János Martonyi

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János Martonyi
Martonyi (2012-03-02) II.jpg
Minister of Foreign Affairs of Hungary
In office
29 May 2010 – 6 June 2014
Preceded by Péter Balázs
Succeeded by Tibor Navracsics
In office
8 July 1998 – 27 May 2002
Preceded by László Kovács
Succeeded by László Kovács
Personal details
Born (1944-04-05) 5 April 1944 (age 70)
Kolozsvár, Kingdom of Hungary
Political party MSZMP, Fidesz
Profession diplomat, lawyer, politician
The native form of this personal name is Martonyi János. This article uses the Western name order.

János Martonyi (born in Kolozsvár, Hungary (today Cluj-Napoca, Romania), 5 April 1944) is a Hungarian politician, who served as Minister of Foreign Affairs from 1998 to 2002 and from 2010 to 2014. He is a member of the Fidesz – Hungarian Civic Union party. He was part of the Amato Group that unofficially drafted a new treaty for the European Union after the European Constitution was rejected by the French and Dutch voters.

He was a member of the Hungarian Socialist Workers' Party (MSZMP). In April 2007, Hungarian journalist Péter Kende reported in a weekly newspaper that Martonyi delivered reports to the Hungarian secret police in the 1960s, and that secret police files confirmed this. According to the files, Martonyi wrote among other things reports on the Hungarian emigrant scene in Germany and France.[1]

János Martonyi (right) with George W. Bush and Viktor Orbán in the White House.

On 29 May 2010 he was reappointed as Minister of Foreign Affairs. His most prominent tasks were the development of a strong and effective foreign policy, and planning for Hungarian Presidency of the European Union from January to July 2011. He visited Slovakia before his inauguration on the occasion of the passing of the Hungarian law allowing citizenship to be given to Hungarians living in neighboring countries. The Slovak government has considered the new law to be an aggressive move, with insufficient negotiation between the two countries. Martonyi said that hysteria in Slovakia is a result of the election campaign there.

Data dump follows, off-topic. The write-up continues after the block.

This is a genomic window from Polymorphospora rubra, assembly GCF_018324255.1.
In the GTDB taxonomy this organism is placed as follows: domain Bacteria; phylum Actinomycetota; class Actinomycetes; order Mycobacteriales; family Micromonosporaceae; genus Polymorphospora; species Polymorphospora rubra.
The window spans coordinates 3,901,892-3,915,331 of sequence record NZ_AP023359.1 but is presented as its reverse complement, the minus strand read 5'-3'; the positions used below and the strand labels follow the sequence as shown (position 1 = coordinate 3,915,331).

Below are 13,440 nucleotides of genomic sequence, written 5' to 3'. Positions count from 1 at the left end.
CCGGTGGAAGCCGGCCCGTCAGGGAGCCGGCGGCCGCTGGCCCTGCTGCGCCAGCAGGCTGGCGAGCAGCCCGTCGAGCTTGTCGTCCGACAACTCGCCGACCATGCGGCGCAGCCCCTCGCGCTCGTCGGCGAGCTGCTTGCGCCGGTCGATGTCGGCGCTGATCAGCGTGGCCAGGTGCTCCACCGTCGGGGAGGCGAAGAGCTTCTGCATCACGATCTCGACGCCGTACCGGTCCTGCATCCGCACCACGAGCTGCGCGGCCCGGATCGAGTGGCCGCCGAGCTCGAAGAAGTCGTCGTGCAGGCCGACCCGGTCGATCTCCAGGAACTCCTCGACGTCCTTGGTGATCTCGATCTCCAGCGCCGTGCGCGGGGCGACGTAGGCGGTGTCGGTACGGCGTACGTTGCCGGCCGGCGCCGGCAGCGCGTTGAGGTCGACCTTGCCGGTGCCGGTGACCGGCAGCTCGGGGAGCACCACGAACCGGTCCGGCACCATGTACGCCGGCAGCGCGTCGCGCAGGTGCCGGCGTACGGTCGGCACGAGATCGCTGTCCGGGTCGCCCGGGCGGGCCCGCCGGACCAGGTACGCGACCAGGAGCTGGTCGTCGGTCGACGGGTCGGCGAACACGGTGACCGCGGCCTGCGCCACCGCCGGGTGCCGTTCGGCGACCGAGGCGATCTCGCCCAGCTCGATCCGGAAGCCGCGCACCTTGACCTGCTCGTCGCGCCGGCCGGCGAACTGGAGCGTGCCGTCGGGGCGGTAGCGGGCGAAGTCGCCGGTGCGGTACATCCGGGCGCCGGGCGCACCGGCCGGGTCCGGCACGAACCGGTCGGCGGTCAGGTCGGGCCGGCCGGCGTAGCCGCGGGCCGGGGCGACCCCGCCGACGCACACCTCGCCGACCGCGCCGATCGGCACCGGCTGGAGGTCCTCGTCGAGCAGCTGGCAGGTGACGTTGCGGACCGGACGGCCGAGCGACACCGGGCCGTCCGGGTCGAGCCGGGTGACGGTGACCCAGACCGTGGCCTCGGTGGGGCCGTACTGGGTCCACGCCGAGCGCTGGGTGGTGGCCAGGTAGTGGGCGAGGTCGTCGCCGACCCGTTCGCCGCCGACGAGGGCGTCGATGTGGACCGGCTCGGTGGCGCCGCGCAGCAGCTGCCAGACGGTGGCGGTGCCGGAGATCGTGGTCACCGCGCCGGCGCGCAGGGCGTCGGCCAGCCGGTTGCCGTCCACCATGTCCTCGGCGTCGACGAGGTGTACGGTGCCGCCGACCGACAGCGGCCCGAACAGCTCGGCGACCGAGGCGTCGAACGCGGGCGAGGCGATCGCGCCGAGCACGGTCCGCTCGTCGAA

Martonyi's foreign policy's motto was a quote from 17th-century poet Miklós Zrínyi: "Don't hurt the Hungarian!"

His first visit abroad was to Serbia. Martonyi mentioned the improved relations between the two countries. He said that Hungary has to help Serbia join the European Union. Martonyi met Vuk Jeremić who said the Hungarian EU Presidency will be very important for the integration of the Western Balkan countries. The Hungarian foreign minister also met Prime Minister Mirko Cvetković and President Boris Tadić.

At the end of the Hungarian Presidency of the European Union he said "the past six months of Hungary’s EU presidency demonstrated that Europe was able to function and react to challenges, even if sometimes slowly and unevenly". Martonyi noted that number of integration issues has resolved during EU presidency, including EU enlargement, the approval of the Roma Framework Strategy and the Danube Strategy, completion of accession negotiations with Croatia, as well as progress towards the admission of Romania and Bulgaria to the Schengen zone.[2]

Martonyi is a member of the European Academy of Sciences and Arts.

References[edit]

  1. ^ Eurotopics.net - Secret police scandal involving conservative politician János Martonyi
  2. ^ Politics.hu - Foreign minister says Europe functioned well under Hungary’s presidency term
Political offices
Preceded by
László Kovács
Minister of Foreign Affairs
1998–2002
Succeeded by
László Kovács
Preceded by
Péter Balázs
Minister of Foreign Affairs
2010–2014
Succeeded by
Tibor Navracsics
Preceded by
Steven Vanackere
President of the Council of the European Union
2011
Succeeded by
Radosław Sikorski